Call your doctor or get emergency medical help if you have signs of bleeding, such as:
sudden headache, feeling very weak or dizzy;
bleeding gums, nosebleeds;
bleeding from a wound, incision, catheter, or needle injection;
bloody or tarry stools, coughing up blood or vomit that looks like coffee grounds;
red or pink urine;
heavy menstrual periods or abnormal vaginal bleeding; or
sudden numbness or weakness (especially on one side of the body), slurred speech, problems with vision or balance.
Also call your doctor at once if you have:
chest pain or heavy feeling, pain spreading to the jaw or shoulder, nausea, sweating, general ill feeling;
swelling, rapid weight gain, little or no urination;
severe stomach pain, nausea, and vomiting;
darkening or purple discoloration of your fingers or toes;
very slow heartbeats, shortness of breath, feeling light-headed;
sudden severe back pain, muscle weakness, numbness or loss of feeling in your arms or legs;
increased blood pressure--severe headache, blurred vision, pounding in your neck or ears, anxiety, nosebleed; or
pancreatitis--severe pain in your upper stomach spreading to your back, nausea and vomiting.
Bleeding is the most common side effect of alteplase.
This is not a complete list of side effects and others may occur. Call your doctor for medical advice about side effects. You may report side effects to FDA at 1-800-FDA-1088.
What other drugs will affect Activase?
Tell your doctor about all your other medicines, especially:
any medication used to treat or prevent blood clots;
NSAIDs (nonsteroidal anti-inflammatory drugs)--aspirin, ibuprofen (Advil, Motrin), naproxen (Aleve), celecoxib, diclofenac, indomethacin, meloxicam, and others.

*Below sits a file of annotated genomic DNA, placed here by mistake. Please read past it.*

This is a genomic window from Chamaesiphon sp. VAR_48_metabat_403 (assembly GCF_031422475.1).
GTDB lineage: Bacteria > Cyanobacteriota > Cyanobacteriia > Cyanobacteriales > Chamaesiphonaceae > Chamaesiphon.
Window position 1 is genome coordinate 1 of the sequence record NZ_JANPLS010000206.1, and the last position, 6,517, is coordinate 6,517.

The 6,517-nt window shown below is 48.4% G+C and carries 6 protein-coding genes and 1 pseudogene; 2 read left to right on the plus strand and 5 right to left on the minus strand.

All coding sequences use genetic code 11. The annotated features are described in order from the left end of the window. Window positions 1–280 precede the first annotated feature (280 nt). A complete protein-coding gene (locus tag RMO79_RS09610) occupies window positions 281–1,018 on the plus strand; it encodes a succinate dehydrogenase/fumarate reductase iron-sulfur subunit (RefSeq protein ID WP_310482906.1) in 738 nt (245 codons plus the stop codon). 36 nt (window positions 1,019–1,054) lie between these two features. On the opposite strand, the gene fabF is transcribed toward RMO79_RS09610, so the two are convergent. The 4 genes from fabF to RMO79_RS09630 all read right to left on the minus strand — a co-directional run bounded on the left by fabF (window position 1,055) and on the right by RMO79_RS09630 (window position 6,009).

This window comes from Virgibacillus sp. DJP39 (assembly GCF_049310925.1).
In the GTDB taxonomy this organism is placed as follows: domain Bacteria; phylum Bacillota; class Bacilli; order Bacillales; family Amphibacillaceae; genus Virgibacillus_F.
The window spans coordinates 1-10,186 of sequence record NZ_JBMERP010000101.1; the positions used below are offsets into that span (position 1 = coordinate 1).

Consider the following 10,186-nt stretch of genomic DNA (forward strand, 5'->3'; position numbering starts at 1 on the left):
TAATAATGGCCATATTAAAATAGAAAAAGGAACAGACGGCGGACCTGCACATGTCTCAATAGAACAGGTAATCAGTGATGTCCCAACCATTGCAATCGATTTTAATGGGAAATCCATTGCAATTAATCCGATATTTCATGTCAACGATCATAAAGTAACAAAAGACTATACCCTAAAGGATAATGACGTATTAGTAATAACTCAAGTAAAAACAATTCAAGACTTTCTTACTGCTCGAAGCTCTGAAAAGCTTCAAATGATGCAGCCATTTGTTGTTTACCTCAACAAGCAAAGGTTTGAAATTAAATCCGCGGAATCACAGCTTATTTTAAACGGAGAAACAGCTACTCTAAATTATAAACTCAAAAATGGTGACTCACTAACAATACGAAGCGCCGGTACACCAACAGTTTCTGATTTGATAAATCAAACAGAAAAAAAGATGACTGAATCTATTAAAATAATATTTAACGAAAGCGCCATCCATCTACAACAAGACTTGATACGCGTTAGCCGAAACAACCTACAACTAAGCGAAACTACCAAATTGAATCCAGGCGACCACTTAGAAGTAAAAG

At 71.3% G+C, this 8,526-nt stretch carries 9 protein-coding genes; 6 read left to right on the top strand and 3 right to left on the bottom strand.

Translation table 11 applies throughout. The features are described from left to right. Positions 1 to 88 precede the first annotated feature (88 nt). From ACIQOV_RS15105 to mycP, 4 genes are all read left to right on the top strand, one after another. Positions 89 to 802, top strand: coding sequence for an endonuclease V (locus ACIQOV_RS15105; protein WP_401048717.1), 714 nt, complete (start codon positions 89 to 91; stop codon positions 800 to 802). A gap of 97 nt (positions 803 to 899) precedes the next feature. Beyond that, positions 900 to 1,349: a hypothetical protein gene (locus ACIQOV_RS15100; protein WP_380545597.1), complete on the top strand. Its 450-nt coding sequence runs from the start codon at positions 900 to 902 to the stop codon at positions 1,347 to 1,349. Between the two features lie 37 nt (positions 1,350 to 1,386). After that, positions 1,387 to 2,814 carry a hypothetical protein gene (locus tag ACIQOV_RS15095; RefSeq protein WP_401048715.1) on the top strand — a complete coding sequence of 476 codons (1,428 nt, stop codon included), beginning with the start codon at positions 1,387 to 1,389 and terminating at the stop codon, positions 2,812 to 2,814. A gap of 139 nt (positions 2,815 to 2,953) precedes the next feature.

This list is not complete. Other drugs may affect Activase, including prescription and over-the-counter medicines, vitamins, and herbal products. Not all possible drug interactions are listed here.
Yes, Activase is the same as tPA but technically tPA is an abbreviation for tissue plasminogen activator which is the drug class that encompasses all tissue plasminogen activators, of which there are 3 that have been FDA approved in the United States, namely Activase (generic name alteplase), Retavase (generic name reteplase), TNKase (generic name Tenecteplase). Sometimes healthcare professionals use "tPA" to refer to Activase because it was the first tissue plasminogen activator that was approved. But errors may arise because staff get confused between the abbreviation TNK and tPA, which has resulted in TNKase being given to a stroke patient instead of the intended Activase (TNKase is not approved for stroke patients).
There is no antidote for Activase; if a patient experiences severe bleeding during Activase therapy, immediately discontinue treatment and provide supportive therapy such as tranexamic acid or aminocaproic acid, or fresh frozen plasma or cryoprecipitate if fibrinogen levels are less than 150mg/dL. Stop all other antiplatelet or anticoagulant treatments and investigate (eg, CT brain, CT abdo/pelvis; FBC, coagulation profile [repeat every 2 hours until bleeding controlled]). Continue reading
How Activase is given or administered depends upon the patient’s weight and what it is being used to treat (such as a stroke, pulmonary embolism, or myocardial infarction. For example, when used to treat a heart attack (myocardial infarction), there are two Activase dose regimens, an accelerated and a 3-hour regimen, with different recommendations depending on if the patient is over 67kg or not. For the accelerated regimen, adults weighing 67 kg or less get a 15 mg IV bolus, followed by 0.75 mg/kg IV (not to exceed 50 mg) infused over 30 minutes, and then 0.5 mg/kg IV (not to exceed 35 mg) over the next 60 minutes Adults greater than or equal to 67 kg get a 15 mg IV bolus, followed by 50 mg IV infused over 30 minutes, and then 35 mg IV infused over the next 60 minutes Continue reading